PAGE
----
We want to deliver mutual benefits through quality infrastructure, based on our values and principles, that work for people and planet, whilst also defending our interests and strengthening the rules-based world.

With Global Gateway, Europe will play its full part in narrowing the global investment gap. But meeting this objective will require the concerted effort of like-minded partners and support work started within the G7.

Initiatives such as the Build Back Better World and Global Gateway will mutually reinforce each other. This commitment to working together was reaffirmed at COP26, the 2021 United Nations Climate Change Conference, where the EU and the United States brought together like-minded partners to express their shared commitment to addressing climate crisis through the development of infrastructure that is clean, resilient, and consistent with a net-zero future.

 

What is Global Gateway’s approach and how will it support Human Rights in the world?

The EU’s external action contributes to the promotion of its values and principles and is rooted in the respect for democracy, human rights and fundamental freedoms as well as the rule of law.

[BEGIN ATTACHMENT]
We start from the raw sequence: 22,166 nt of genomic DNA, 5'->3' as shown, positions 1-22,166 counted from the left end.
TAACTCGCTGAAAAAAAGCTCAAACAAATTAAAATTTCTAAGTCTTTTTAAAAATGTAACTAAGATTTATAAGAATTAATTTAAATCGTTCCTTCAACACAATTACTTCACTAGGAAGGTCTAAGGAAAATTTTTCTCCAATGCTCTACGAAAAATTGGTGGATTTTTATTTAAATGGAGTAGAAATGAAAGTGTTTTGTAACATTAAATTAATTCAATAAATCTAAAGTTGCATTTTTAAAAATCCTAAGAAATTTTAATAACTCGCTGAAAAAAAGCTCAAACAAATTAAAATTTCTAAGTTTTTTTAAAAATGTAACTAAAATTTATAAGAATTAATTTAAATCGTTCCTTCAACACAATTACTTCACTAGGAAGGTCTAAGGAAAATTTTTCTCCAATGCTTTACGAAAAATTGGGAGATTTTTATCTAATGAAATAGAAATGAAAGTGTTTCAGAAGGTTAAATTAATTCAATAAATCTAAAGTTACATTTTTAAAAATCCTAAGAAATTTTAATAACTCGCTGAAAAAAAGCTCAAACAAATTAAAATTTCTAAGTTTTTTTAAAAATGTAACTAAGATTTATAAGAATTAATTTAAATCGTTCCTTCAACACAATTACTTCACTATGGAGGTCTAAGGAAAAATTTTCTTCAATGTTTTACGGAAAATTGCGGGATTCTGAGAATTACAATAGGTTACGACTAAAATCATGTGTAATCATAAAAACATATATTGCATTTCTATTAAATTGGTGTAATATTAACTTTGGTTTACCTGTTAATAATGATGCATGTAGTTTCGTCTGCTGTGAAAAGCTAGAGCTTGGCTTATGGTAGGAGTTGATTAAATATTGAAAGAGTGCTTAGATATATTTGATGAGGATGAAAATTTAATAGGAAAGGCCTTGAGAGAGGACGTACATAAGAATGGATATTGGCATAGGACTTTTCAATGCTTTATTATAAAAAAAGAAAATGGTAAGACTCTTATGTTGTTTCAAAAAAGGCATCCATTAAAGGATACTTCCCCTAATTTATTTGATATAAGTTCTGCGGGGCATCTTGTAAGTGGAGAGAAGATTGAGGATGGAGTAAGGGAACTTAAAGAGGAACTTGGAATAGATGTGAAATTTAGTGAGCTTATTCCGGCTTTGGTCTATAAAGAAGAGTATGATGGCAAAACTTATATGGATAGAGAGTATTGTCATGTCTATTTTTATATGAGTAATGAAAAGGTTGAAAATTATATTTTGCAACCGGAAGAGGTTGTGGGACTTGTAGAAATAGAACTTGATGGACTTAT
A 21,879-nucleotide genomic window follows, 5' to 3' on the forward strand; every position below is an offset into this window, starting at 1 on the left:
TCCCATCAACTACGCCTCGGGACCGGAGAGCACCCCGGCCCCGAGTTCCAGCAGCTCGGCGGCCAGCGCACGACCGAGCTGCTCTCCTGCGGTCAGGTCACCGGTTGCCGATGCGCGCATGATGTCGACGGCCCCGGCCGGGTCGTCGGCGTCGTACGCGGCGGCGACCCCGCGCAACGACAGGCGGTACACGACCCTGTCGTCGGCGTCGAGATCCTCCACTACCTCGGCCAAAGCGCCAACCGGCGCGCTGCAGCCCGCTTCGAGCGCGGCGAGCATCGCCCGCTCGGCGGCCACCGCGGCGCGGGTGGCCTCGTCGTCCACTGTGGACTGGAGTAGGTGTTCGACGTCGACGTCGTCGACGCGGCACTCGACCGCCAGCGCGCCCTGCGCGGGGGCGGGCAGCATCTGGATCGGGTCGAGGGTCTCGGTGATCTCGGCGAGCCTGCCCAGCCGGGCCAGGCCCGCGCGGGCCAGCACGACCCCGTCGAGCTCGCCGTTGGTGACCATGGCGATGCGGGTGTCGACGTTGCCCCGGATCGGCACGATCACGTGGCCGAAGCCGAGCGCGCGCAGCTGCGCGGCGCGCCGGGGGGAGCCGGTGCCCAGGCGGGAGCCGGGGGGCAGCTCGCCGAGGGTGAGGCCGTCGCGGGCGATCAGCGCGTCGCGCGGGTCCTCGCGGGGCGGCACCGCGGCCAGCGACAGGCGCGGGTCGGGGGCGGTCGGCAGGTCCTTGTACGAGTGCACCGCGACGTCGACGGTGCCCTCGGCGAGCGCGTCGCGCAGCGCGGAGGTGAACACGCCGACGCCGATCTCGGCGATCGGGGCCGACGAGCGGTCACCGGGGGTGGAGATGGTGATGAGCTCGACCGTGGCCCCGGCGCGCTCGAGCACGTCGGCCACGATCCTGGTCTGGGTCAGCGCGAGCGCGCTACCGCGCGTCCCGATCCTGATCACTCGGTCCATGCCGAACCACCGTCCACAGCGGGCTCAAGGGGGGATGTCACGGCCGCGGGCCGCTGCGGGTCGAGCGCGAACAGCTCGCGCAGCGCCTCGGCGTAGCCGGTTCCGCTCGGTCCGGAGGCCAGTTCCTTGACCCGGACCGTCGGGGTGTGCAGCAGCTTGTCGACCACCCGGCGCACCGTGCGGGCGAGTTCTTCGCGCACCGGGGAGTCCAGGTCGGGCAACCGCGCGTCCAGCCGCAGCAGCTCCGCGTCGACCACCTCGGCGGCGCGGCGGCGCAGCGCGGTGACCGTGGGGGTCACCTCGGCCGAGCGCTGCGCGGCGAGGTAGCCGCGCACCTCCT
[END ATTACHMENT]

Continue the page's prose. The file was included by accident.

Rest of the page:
Global Gateway will channel EU spending on global infrastructure development in accordance with the following key principles:

– Democratic values and high standards

Global Gateway will offer a values-based option for partner countries to choose from when deciding how to meet their infrastructure development needs. This means adhering to the rule of law, upholding high standards of human, social, and workers’ rights and respecting norms from international rules to intellectual property and open public procurement. It means selecting investments that are sustainable – for local people, local environment and local economies. It means taking an ethical approach so that infrastructure projects do not create unsustainable debt or unwanted dependencies.